Cavity Symptoms & Signs on and Between Teeth


You always hear about them, but what exactly is a cavity on your teeth and how do you know if you have one? Here’s a quick guide to oral cavities, what they are, what they look and feel like, and what you can do about them.

What is a Cavity?

A cavity is another word for a spot of decay on the chewing surface of a tooth, between teeth, or along the gumline. They begin when food debris and bacteria build up in the mouth forming plaque, which produces acid that erodes your tooth enamel.


Cavities progress as the tooth enamel erodes away and the decay goes into the second layer of the tooth, the dentin, and into the tooth pulp chamber. Cavities are named because they form a hole or pit (a cavity) in the tooth, and they are very common.


Untreated cavities can cause infections, abscesses, and loss of teeth and bone. You can prevent most cavities with good oral hygiene and regular dental care, and cavities that are caught early can be treated before they do more damage to your teeth.


What you eat and how (and how often) you brush your teeth affects your chances of getting cavities, but some people are just more prone to them than others, due to differences in tooth strength and shape. Most people will get a cavity or two in their lifetime, so it’s a good idea to know what they are and how to spot them.

How to Know if You Have a Cavity

Cavities start out small and might first appear as a white stain on a tooth. Cavities often do not hurt, at least not until they have reached a more severe stage where the tooth nerve is affected. Once you have tooth pain, you need to see a dentist, as cavities left alone can become abscesses and infections.


Signs You May Have a Cavity

You may have a cavity if you feel any of these symptoms. Make an appointment with a dentist to get checked out.


  • Toothache or tooth pain, which may feel dull or sharp
  • Tooth sensitivity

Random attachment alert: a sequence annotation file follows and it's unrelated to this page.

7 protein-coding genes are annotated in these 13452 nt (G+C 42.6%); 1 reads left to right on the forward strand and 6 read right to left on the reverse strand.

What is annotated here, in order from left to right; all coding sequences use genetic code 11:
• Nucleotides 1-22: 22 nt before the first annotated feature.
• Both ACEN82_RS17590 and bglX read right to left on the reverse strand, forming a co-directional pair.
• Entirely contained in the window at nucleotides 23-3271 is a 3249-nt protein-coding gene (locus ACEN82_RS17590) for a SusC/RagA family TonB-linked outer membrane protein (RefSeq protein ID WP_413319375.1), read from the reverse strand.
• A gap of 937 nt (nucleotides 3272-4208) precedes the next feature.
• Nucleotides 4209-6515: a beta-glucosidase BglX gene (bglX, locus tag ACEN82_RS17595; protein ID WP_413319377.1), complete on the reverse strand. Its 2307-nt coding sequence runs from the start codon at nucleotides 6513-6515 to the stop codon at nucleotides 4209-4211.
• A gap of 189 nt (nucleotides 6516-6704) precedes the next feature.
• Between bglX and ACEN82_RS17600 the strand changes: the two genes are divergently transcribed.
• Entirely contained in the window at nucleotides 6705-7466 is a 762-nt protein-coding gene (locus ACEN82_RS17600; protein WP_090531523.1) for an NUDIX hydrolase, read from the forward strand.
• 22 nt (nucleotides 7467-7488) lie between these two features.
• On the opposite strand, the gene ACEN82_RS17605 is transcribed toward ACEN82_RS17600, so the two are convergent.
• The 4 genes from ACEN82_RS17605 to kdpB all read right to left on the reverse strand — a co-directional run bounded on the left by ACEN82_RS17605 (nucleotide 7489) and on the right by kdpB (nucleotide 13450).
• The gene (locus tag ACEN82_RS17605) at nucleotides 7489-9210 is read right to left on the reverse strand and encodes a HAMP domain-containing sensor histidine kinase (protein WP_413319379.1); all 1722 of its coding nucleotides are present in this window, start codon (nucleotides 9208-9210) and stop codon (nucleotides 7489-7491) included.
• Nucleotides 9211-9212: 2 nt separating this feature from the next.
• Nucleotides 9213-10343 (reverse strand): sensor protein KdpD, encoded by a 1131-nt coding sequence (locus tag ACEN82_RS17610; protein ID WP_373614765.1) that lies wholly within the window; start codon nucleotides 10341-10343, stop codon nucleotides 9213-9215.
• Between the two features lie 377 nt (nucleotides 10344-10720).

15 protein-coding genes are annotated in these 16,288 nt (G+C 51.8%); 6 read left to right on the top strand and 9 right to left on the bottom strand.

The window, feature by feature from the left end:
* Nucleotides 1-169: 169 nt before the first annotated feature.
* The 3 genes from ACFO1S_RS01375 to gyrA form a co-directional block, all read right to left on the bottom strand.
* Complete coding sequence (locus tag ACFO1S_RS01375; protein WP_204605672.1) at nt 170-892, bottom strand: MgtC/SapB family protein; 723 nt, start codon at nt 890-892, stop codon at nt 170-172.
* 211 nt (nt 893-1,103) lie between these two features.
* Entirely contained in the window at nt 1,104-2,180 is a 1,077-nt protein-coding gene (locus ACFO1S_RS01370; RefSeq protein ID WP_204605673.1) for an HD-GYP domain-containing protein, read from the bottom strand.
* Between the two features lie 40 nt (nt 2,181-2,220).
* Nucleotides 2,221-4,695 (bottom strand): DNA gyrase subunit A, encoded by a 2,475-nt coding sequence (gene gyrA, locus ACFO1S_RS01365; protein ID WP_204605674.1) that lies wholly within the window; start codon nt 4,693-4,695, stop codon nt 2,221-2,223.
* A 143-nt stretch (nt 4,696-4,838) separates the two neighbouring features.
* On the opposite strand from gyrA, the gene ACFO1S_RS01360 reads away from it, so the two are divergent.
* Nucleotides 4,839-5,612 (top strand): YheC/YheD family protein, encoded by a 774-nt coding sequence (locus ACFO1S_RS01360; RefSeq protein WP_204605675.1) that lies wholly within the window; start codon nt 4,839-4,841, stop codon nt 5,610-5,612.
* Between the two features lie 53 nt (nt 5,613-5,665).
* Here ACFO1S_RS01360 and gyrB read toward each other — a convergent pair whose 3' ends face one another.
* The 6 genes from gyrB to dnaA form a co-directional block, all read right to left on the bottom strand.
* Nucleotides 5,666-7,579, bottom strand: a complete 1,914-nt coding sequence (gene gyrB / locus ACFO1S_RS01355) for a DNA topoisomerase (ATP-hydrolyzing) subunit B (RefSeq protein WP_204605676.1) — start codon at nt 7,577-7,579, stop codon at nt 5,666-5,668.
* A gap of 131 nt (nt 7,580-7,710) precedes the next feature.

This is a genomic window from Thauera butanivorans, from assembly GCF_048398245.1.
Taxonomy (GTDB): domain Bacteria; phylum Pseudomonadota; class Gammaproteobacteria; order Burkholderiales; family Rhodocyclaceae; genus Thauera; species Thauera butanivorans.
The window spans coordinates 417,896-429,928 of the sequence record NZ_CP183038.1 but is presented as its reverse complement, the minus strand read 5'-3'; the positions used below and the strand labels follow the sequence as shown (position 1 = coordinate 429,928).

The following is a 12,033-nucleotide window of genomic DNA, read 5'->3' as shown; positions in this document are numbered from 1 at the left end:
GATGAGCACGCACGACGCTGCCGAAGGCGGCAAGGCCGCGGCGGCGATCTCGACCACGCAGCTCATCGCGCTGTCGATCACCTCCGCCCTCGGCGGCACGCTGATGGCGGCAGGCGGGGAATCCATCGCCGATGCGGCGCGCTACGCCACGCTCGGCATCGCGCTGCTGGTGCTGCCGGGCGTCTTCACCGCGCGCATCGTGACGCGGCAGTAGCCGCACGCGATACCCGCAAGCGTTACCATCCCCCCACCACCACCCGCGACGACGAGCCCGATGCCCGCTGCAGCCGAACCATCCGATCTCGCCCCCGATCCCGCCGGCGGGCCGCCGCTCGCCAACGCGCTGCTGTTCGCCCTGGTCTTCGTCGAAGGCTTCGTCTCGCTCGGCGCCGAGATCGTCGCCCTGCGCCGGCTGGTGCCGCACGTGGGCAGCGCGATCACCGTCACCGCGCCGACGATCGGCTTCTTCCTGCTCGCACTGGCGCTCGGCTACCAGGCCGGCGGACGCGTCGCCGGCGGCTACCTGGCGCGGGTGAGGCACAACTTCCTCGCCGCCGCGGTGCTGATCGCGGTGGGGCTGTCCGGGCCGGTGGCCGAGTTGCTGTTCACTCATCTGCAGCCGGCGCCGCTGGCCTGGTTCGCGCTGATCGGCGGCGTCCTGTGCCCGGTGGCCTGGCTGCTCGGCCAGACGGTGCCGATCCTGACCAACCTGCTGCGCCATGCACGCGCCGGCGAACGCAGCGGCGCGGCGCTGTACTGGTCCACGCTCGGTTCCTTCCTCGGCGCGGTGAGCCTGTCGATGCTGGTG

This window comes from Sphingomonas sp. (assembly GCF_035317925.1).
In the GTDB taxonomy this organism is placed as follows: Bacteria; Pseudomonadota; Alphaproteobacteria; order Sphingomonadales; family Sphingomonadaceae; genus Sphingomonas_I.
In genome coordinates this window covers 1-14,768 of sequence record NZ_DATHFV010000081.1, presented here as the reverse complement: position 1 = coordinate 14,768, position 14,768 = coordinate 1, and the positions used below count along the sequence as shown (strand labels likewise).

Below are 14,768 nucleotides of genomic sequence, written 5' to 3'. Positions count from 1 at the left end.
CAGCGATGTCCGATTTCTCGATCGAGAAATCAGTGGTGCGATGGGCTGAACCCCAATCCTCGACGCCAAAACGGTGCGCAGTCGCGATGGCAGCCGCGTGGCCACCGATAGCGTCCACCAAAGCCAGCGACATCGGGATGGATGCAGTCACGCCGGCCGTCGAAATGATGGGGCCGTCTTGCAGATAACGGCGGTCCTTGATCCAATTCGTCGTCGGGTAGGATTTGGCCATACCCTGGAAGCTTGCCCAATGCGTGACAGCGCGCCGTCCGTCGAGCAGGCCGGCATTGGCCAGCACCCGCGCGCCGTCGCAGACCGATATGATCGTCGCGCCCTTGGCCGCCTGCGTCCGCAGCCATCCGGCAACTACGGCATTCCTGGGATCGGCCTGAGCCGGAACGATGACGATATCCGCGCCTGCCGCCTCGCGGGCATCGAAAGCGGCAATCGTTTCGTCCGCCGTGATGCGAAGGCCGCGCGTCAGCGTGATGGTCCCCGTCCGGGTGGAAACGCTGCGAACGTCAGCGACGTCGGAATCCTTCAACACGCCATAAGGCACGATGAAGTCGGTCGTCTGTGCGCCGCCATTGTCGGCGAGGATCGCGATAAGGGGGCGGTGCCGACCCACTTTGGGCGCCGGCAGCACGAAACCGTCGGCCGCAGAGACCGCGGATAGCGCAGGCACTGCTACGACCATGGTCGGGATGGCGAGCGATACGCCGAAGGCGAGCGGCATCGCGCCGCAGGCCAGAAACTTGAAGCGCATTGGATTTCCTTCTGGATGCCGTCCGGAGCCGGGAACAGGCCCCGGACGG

• A brown, black, or yellow spot on the tooth surface
  • Pain when you eat something hot, cold, or sweet
  • Pain when biting down or chewing
  • A soft spot, hole, pit, or crater on the tooth
  • Bad breath as the tooth decays
  • No visible or felt symptoms: early cavities may not cause pain yet and can be treated before they get worse.


Symptoms of a Cavity Between Teeth

woman at dentist for cavity pain

Cavities between your teeth can be harder for you to spot at home. Often, they are only visible on an x-ray, which is why your dentist will take scans regularly. You might have a cavity between two teeth if you have any of these signs:


  • Tooth pain, especially when chewing
  • Sensitivity to sweet, cold, or hot foods
  • Pain or bleeding when flossing (also a symptom of gum disease)
  • Bad breath from tooth decay
  • No visible or felt symptoms: cavities between teeth are often called hidden cavities.


Cavities between teeth (aka interproximal cavities) can be spotted with dental x-rays, and if found early can be treated without fillings. Preventing and proactively addressing hidden cavities is a good reason to visit your dentist twice per year, before something more serious, such as fillings, root canals, or tooth loss is unavoidable.

What to Do If You Think You Have a Cavity

Basically, if you have any of the signs and symptoms of a cavity, it’s time to get professional dental care. Cavities can exist for some time without any symptoms, so if you’re noticing any, it’s already past the earliest stages. Take these symptoms seriously to protect your health and your smile.


If you see or feel a hole or pit on your tooth surface, see a dentist right away. The cavity has already progressed beyond the tooth enamel and is reaching the inner tooth. Don’t wait until the sudden onset of intense pain – that signals even further damage, and a dental emergency.


If you’re experiencing tooth sensitivity or dull pain, make an appointment to see your dentist, even if it’s between your regular check-ups. It might be a cavity, or another dental care need such as thinning enamel or gingivitis, an inflammation of the gums. Your dentist can help you make a plan to improve your symptoms.

Cavity Prevention Begins with Good Toothbrushing

You can help prevent cavities from forming on your teeth by practicing good oral hygiene and getting regular dental care. Do the following to help protect your teeth from cavities:


  1. Choose a healthy diet and avoid or reduce the amount of sticky, sweet foods you eat and drink.
  2. Brush your teeth twice a day with an ADA-approved fluoride toothpaste. Try Spinbrush™ PRO+ Deep Clean Toothbrush and ARM & HAMMER™ Bright & Strong Truly Radiant™ Toothpaste to neutralize tooth-eroding acids and help repair tooth enamel.
  3. Clean between your teeth daily, using floss, dental picks, or a water flosser.
  4. See your dentist twice per year and follow their recommendations for x-rays, fluoride treatments, and dental care.

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